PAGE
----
<b>MUSIC Exercise: Proving Interoperability</b>

<b>What is it' </b>

The Manned Unmanned Systems Integration Capabilities (MUSIC) Exercise is made possible due to nearly five years of strategic planning by DoD and Army leaders, engineers, and warfighters building the Manned Unmanned Teaming (MUM-T) "Interoperability" systems. The Army's Project Manager (PM) Unmanned Aircraft Systems, PM Apache and PM Armed Scout Helicopter will converge to conduct the first of its kind "hybrid" aviation exercise. Manned aircraft anticipated to take part are the Apache Block II/III and the Kiowa OH 58-D/F as well as the unmanned aircraft Raven, Puma, Shadow, Hunter and Gray Eagle. This event will allow aviation project manager's to put their aircraft and equipment through scripted scenario/situational rigors of combat thus proving out the systems.

<b>What has the Army done' </b>

The Army model is to provide the most automated, capable and trustworthy unmanned aircraft systems (UAS) to our warfighters. The UAS mission has grown to include MUM-T, interoperability, aerial communications relay and weaponization. MUM-T is made possible by the introduction of the One System Remote Video Terminal (OSRVT). This interoperability technology allows for the handoff of payload control, receiving and transmitting of real-time streaming video and manned pilots to control unmanned aircraft. The MUSIC Exercise is being conducted to establish proof of the aviation system's ability to interoperate.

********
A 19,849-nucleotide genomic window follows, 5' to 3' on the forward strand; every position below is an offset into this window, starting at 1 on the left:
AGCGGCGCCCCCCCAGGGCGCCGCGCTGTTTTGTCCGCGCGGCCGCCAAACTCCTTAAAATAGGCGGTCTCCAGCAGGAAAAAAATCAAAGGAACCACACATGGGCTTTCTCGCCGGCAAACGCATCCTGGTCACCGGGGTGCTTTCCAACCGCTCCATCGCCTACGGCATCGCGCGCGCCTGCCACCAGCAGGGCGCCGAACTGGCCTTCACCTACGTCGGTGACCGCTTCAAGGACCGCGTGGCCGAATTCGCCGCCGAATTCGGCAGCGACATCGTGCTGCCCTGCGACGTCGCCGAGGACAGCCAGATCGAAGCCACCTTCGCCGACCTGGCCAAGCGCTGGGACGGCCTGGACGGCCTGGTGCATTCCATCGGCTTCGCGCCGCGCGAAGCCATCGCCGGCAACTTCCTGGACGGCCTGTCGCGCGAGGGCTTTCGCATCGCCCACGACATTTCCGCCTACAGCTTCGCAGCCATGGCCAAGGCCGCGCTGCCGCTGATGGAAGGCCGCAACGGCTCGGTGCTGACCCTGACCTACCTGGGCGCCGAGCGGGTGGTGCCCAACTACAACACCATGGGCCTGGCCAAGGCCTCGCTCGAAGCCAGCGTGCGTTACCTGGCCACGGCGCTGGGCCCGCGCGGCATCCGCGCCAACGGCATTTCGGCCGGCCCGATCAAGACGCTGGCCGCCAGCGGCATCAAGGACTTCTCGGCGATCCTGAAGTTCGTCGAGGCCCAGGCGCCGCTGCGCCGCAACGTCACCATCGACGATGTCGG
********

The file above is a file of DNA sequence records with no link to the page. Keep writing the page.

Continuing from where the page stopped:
<b>What does the Army have planned for the future' </b>

The Army UAS Project Office (PO) is poised to keep pace with increasing demands for unmanned aircraft, while continuing to make crucial upgrades and advancements in technology. The future of unmanned aircraft systems includes efficiencies, incorporating technology payloads, such as Triclops, a sensor package with three separate balls, that allows multiple users to autonomously acquire targets. For example, you have one Gray Eagle with Triclops payload supporting an area of operation, allowing three units or individuals to operate sensors independently of one another, from the same unmanned platform. This feature increases, three fold, the "eye in the sky" capabilities of the unmanned aircraft and decreases the required manpower and equipment requirements.

<b>Why is this important to the Army' </b>

Unmanned aircraft systems deployments have increased 47 times that of FY03, and continue to be the most dynamic and rapidly changing technology on today's/tomorrow's battlefield. The Army's UAS-PO, and its partners the USMC, the TRADOC Capabilities Manager, and the Army G-3/G-2 offices, are poised to continue our central role of providing the most capable, automated, lethal and interoperable systems available to America's warfighters.

<b>Resources: </b>

<a href="https://www.peoavn.army.mil/pm/uas.html" target="_blank"> PM UAS website link </a>

<a href="https://www.peoavn.army.mil/News/MUSIC_Exercise_ArticleAUVSI_v1_-_Final.docx" target="_blank"> MUSIC Exercise Article </a>

<a href="https://www.peoavn.army.mil/News/UAS_Scty_MUSIC_Exercise_8Apr11.pdf " target="_blank"> MUSIC Exercise Briefing </a>

<a href="https://www.peoavn.army.mil/Organization/FactSheets/UAS/MUSIC_5Apr2011.pdf" target="_blank"> MUSIC Exercise Fact Sheet </a> ** currently not working

<a href="https://www.peoavn.army.mil/News/Short_MUSIC.wmv" target="_blank"> Short animated MUSIC exercise Video </a>

Page last updated Thu April 14th, 2011 at 18:25